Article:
An Interesting Few Days
10 March 2009
Since my last post to the blog, we have had some "up's" and "down's" regarding the wind - unfortunately, more "down's" than "up's". For our Sunday to Monday noon to noon run we managed 160 nautical miles with the spinnaker up the entire time. We had a good wind, varying between 13 and 18 knots from the southeast. In contrast, we are under motor as I type this (Tuesday, March 10), with not a breath of wind out there and flat seas.
Due to there being no wind, we are all dying of the heat and humidity, both of which are high. However, what the exact temperature is, is anybody's guess as we do not have a thermometer on board. The interior fans are working overtime to try and create some form of air circulation to keep us cool.
At noon today we have 1077 nautical miles to Recife. Looking at the GRIB files we download each day, we are not going to have much wind for the next few days and a lot of motoring and motor-sailing is on the cards. At the rate we are having to use the motor, we are just going to arrive in Recife with enough fuel to motor into the harbour and to the Cabanga Yacht Club! Oh, are we all looking forward to our arrival there!
We have had our fishing line out since Friday with not one strike. I think it time to change the lure from a bright pink one to a more subdued colour as the local fish seem not to like the bright coloured variety.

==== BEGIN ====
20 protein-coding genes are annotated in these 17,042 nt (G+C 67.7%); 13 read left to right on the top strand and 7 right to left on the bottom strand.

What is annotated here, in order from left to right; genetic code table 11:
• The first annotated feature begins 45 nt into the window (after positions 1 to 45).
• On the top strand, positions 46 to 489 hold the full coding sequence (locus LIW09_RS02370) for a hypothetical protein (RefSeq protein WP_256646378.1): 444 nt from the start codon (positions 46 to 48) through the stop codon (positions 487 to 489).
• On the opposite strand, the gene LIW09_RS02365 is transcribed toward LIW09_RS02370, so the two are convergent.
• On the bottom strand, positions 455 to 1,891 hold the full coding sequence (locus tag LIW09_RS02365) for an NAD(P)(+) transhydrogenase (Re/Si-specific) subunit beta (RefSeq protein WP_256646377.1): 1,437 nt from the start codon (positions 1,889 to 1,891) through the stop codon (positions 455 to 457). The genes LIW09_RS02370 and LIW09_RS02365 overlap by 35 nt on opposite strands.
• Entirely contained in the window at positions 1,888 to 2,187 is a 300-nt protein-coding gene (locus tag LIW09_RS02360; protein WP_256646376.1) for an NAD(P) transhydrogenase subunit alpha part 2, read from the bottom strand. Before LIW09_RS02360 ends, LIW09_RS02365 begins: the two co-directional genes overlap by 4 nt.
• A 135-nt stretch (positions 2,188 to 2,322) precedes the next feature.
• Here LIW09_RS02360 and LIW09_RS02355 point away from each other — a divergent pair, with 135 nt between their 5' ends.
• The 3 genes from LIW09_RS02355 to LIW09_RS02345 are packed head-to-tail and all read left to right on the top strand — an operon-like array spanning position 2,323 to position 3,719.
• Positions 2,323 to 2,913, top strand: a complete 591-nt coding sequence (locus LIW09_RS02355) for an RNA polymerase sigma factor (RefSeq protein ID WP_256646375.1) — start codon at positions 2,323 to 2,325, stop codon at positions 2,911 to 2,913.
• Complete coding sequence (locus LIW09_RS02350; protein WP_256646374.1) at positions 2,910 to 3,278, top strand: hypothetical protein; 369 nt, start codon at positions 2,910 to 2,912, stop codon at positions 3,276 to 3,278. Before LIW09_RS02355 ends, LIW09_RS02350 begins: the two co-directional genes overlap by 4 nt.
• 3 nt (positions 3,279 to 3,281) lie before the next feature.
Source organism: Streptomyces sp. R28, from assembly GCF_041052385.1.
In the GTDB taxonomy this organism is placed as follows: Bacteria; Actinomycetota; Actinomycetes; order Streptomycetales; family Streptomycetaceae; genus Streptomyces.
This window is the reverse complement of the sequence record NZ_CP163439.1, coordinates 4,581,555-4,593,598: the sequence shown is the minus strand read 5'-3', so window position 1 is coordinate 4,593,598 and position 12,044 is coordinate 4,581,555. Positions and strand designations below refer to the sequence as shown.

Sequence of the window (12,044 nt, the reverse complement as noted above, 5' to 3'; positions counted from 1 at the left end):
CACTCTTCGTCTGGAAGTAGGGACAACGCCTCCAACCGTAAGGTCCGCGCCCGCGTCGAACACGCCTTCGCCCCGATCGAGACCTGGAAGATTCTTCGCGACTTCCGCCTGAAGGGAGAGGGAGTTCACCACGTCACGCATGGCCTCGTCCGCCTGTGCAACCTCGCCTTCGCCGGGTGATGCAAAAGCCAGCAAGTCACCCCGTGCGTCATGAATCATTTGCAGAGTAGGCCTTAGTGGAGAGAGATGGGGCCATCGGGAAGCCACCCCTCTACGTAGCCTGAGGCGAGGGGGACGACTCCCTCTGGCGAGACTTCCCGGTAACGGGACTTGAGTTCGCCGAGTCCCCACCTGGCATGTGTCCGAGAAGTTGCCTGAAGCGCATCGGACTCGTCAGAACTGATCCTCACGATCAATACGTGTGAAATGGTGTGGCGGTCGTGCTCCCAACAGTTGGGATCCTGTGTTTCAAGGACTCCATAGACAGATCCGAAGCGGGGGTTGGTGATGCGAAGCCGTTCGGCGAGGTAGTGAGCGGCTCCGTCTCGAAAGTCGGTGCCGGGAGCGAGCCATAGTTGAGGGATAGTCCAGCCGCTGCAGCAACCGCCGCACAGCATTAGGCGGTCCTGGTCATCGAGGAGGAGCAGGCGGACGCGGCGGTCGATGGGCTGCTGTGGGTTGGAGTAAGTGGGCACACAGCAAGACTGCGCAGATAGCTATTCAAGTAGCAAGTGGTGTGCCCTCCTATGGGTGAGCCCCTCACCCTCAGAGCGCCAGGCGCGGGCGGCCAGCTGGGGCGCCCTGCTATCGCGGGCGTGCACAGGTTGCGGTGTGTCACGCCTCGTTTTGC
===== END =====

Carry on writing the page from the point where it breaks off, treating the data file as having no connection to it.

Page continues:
Richard is our main cook on board and has the continuing ability to concoct brilliant meals - a lot of them cooked on the BBQ on the stern rail. This has an independent LPG cylinder, which is fortunate as we only have two smallish LPG cylinders for the galley stove, one of which has been empty for a few days now. We should still have enough gas for the remainder of the trip but can always turn to the BBQ cylinder if need be.
Today has also been a washing and fixing day. At the moment the boat looks like a Chinese Laundry with washing hanging on a temporary line in the cockpit and on the side railings. Kyle has repaired a badly installed pipe which injects water into the main water tanks from the watermaker and has also cut off the end of jammer for our roller-reefing line. This was so badly installed by the factory that if it was in the locked position, Kyle could not open his main hatch in his cabin. There are a number of other small problems on board that we will get stuck into once we arrive in Recife.
So, lets hope for some wind in the next few days - we desperately need a good breeze to help us along to our destination. If we do dot get wind, we will have to add a day or two onto our arrival time to compensate for our slow progress at the moment.
To all the readers we wish you well. Regards from Kyle, Richard and myself, John.